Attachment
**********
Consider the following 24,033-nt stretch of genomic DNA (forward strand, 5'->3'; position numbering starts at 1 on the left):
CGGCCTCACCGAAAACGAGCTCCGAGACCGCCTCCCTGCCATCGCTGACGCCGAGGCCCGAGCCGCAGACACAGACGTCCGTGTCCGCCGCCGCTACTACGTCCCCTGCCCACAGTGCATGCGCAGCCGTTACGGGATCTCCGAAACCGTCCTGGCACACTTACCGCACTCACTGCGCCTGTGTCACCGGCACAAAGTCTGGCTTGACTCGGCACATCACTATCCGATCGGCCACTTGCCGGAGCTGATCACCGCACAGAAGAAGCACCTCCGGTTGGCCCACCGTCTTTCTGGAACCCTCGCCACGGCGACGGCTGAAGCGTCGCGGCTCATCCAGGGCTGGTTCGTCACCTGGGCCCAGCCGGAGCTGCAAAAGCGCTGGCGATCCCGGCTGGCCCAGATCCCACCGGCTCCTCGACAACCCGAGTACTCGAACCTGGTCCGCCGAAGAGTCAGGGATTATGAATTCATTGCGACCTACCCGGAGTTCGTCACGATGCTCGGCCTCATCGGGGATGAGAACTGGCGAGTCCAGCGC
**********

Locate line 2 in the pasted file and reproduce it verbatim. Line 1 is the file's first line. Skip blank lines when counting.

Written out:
CGGCCTCACCGAAAACGAGCTCCGAGACCGCCTCCCTGCCATCGCTGACGCCGAGGCCCGAGCCGCAGACACAGACGTCCGTGTCCGCCGCCGCTACTACGTCCCCTGCCCACAGTGCATGCGCAGCCGTTACGGGATCTCCGAAACCGTCCTGGCACACTTACCGCACTCACTGCGCCTGTGTCACCGGCACAAAGTCTGGCTTGACTCGGCACATCACTATCCGATCGGCCACTTGCCGGAGCTGATCACCGCACAGAAGAAGCACCTCCGGTTGGCCCACCGTCTTTCTGGAACCCTCGCCACGGCGACGGCTGAAGCGTCGCGGCTCATCCAGGGCTGGTTCGTCACCTGGGCCCAGCCGGAGCTGCAAAAGCGCTGGCGATCCCGGCTGGCCCAGATCCCACCGGCTCCTCGACAACCCGAGTACTCGAACCTGGTCCGCCGAAGAGTCAGGGATTATGAATTCATTGCGACCTACCCGGAGTTCGTCACGATGCTCGGCCTCATCGGGGATGAGAACTGGCGAGTCCAGCGC